|Publication number||US8071684 B2|
|Application number||US 12/273,042|
|Publication date||Dec 6, 2011|
|Filing date||Nov 18, 2008|
|Priority date||Nov 18, 2008|
|Also published as||US20100125001|
|Publication number||12273042, 273042, US 8071684 B2, US 8071684B2, US-B2-8071684, US8071684 B2, US8071684B2|
|Inventors||Yoshinori Egashira, Jun Shindo, Eiji Takehana, Hiroyuki Nagasawa|
|Original Assignee||Bridgestone Sports Co., Ltd.|
|Export Citation||BiBTeX, EndNote, RefMan|
|Patent Citations (27), Classifications (27), Legal Events (2)|
|External Links: USPTO, USPTO Assignment, Espacenet|
The present invention relates to a golf ball material for use in at least one of the layers making up a golf ball, such as the core or cover. More specifically, the invention relates to a golf ball material composed of an ionomer composition, the hardness of which has been increased with a phenolic resin component. The present invention relates further to a golf ball having, as an essential part thereof, a molding made of such a golf ball material, and relates still further to a method for preparing such a golf ball material.
Various ionomers (typical products include those commercially sold under the trade names “Surlyn,” produced by E.I. DuPont de Nemours & Company; “Iotek,” produced by Exxon Chemical; and “Primacor,” produced by Dow Chemical) are used as constituents in many golf balls. Tradition balata rubber is flexible and has an excellent resilience, but lacks durability. Compared with balata rubber, ionomers have a poor resilience but an excellent durability, which is why they are still in use today.
Approaches commonly taken to increase the resilience of ionomers employed in golf balls include using an ionomer base polymer having a high acid content and subjecting it to a high degree of neutralization with metal cations, including a higher fatty acid in the ionomer base polymer and subjecting the base polymer to a high degree of neutralization, combining different metal cationic species within the ionomer, and blending into the ionomer a thermoplastic material having a high resilience. Numerous patent applications have been filed relating to each of these approaches.
Examples include Patent Document 1: U.S. Pat. No. 6,100,340, Patent Document 2: U.S. Pat. No. 6,117,026, Patent Document 3: U.S. Pat. No. 6,277,921, Patent Document 4: U.S. Pat. No. 6,433,094, Patent Document 5: U.S. Pat. No. 6,494,792 and Patent Document 6: U.S. Pat. No. 6,852,043, all of which describe golf balls that use ionomers having a high acid content and a high degree of neutralization; Patent Document 7: U.S. Pat. No. 6,100,321, Patent Document 8: U.S. Pat. No. 6,653,382, Patent Document 9: U.S. Pat. No. 6,329,458, Patent Document 10: U.S. Pat. No. 6,962,951 and Patent Document 11: U.S. Pat. No. 7,402,114, all of which describe golf balls that use ionomer compositions obtained by including a higher fatty acid in an ionomer base polymer and subjecting the base polymer to a high degree of neutralization; Patent Document 12: U.S. Pat. No. 4,984,804, Patent Document 13: U.S. Pat. No. 5,197,740, Patent Document 14: U.S. Pat. No. 5,492,972, Patent Document 15: U.S. Pat. No. 5,837,775 and Patent Document 16: U.S. Pat. No. 6,494,792, all of which describe golf balls that use ionomer compositions obtained by combining different metal cationic species within the ionomer; and Patent Document 17: U.S. Pat. No. 5,625,003, Patent Document 18: U.S. Pat. No. 5,631,324, Patent Document 19: U.S. Pat. No. 5,824,746, Patent Document 20: U.S. Pat. No. 6,359,065 and Patent Document 21: U.S. Pat. No. 6,905,425, all of which describe golf balls that use an ionomer composition in which has been blended a thermoplastic material having a high resilience.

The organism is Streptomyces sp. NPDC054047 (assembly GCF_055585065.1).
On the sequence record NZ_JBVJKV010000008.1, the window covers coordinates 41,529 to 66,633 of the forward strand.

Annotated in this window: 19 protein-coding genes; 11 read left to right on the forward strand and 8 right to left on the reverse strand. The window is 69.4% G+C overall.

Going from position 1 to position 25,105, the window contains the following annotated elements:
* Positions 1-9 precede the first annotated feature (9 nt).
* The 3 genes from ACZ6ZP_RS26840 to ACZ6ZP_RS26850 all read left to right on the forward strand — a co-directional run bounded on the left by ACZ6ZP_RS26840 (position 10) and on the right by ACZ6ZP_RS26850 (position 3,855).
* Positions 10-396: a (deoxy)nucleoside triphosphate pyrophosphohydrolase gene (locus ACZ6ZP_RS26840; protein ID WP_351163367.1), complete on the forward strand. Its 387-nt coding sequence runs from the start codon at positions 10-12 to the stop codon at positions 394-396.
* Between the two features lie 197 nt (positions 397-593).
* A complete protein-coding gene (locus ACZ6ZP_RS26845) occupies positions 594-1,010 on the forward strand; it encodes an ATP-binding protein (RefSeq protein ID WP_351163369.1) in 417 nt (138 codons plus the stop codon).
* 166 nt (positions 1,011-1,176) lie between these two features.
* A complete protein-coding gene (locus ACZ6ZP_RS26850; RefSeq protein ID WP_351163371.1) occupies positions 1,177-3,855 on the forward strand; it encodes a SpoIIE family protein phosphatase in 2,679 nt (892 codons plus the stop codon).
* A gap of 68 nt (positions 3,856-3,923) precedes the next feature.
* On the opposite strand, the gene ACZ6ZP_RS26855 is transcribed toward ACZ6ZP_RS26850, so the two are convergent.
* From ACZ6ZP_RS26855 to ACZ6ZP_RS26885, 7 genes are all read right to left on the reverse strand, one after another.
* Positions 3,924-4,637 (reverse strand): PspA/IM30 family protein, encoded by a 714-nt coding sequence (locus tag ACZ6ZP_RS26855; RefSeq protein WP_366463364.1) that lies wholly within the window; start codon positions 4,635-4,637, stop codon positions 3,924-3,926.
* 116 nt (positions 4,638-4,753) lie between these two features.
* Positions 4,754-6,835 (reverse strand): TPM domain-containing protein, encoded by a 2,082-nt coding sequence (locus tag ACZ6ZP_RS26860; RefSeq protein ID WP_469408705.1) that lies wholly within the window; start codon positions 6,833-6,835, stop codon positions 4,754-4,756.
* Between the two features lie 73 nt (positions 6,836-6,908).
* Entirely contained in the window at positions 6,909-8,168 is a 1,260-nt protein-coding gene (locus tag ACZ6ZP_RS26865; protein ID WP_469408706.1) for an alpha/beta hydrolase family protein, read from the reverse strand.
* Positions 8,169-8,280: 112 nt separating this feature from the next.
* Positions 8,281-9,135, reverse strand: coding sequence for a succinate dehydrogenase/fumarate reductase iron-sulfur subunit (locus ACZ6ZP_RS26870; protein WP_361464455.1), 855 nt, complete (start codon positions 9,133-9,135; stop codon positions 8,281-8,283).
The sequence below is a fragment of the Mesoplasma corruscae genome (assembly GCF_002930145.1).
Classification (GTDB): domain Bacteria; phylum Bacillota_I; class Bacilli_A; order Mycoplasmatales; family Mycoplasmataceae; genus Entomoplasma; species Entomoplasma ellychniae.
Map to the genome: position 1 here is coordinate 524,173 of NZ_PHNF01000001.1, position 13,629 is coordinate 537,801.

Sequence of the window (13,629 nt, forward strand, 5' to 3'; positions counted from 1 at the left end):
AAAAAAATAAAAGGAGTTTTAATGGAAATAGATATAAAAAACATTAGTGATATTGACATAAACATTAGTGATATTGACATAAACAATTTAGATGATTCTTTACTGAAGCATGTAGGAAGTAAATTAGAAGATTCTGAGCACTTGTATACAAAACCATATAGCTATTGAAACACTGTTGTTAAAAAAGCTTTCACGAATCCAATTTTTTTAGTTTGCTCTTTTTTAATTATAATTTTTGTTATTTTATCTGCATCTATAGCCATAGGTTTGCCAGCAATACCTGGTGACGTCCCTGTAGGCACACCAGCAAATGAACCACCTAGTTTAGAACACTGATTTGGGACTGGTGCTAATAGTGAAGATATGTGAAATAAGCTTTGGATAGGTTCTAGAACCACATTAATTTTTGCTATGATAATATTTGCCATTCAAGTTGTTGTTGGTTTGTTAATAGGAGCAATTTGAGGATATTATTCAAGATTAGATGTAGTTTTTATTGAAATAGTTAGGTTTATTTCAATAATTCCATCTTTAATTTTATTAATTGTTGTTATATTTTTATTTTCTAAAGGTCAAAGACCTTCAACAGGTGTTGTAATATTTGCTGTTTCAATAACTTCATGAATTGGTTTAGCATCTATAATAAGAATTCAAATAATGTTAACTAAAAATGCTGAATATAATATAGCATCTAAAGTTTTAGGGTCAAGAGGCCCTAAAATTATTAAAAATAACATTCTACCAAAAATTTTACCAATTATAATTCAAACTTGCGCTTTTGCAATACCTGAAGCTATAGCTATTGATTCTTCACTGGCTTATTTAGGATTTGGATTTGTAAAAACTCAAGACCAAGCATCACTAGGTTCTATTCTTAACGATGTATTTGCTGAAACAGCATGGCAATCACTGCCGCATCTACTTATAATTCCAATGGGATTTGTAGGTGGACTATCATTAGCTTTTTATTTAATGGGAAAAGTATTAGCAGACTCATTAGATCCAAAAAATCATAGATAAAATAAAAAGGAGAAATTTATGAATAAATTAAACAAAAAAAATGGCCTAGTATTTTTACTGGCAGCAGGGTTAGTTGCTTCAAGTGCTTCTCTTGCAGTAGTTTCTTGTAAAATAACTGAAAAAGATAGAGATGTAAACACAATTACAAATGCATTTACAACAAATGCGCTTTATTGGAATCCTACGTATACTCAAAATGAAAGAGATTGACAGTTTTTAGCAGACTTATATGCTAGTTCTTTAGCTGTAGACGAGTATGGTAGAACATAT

Of the above, golf balls which use an ionomer having a high degree of neutralization generally are endowed with a high resilience and a high hardness, but have a poor durability. Moreover, ionomer compositions which use a base polymer having a high acid content are expensive. Golf balls made using ionomers which contain a higher fatty acid and have a high degree of neutralization also tend to exhibit a poor durability.
Lately, there continues to exist a desire, with regard to golf balls made using ionomer components, to reduce the spin of the ball at high swing velocities (head speeds) and thus increase by a corresponding amount the distance traveled by the ball. There is also a desire, concerning golf balls made using relatively inexpensive, moderate acid-content ionomers instead of the above costly, high acid-content ionomer components, to increase the hardness of the ball and reduce the spin, thereby extending the distance traveled by the ball.
Patent Document 1: U.S. Pat. No. 6,100,340
Patent Document 2: U.S. Pat. No. 6,117,026
Patent Document 3: U.S. Pat. No. 6,494,792
Patent Document 4: U.S. Pat. No. 6,852,043
Patent Document 5: U.S. Pat. No. 6,494,792
Patent Document 6: U.S. Pat. No. 6,852,043
Patent Document 7: U.S. Pat. No. 6,100,321
Patent Document 8: U.S. Pat. No. 6,653,382
Patent Document 9: U.S. Pat. No. 6,329,458
Patent Document 10: U.S. Pat. No. 6,962,951
Patent Document 11: U.S. Pat. No. 7,402,114
Patent Document 12: U.S. Pat. No. 4,984,804
Patent Document 13: U.S. Pat. No. 5,197,740
Patent Document 14: U.S. Pat. No. 5,492,972
Patent Document 15: U.S. Pat. No. 5,837,775
Patent Document 16: U.S. Pat. No. 6,494,792
Patent Document 17: U.S. Pat. No. 5,625,003
Patent Document 18: U.S. Pat. No. 5,631,324
Patent Document 19: U.S. Pat. No. 5,824,746
Patent Document 20: U.S. Pat. No. 6,359,065
Patent Document 21: U.S. Pat. No. 6,905,425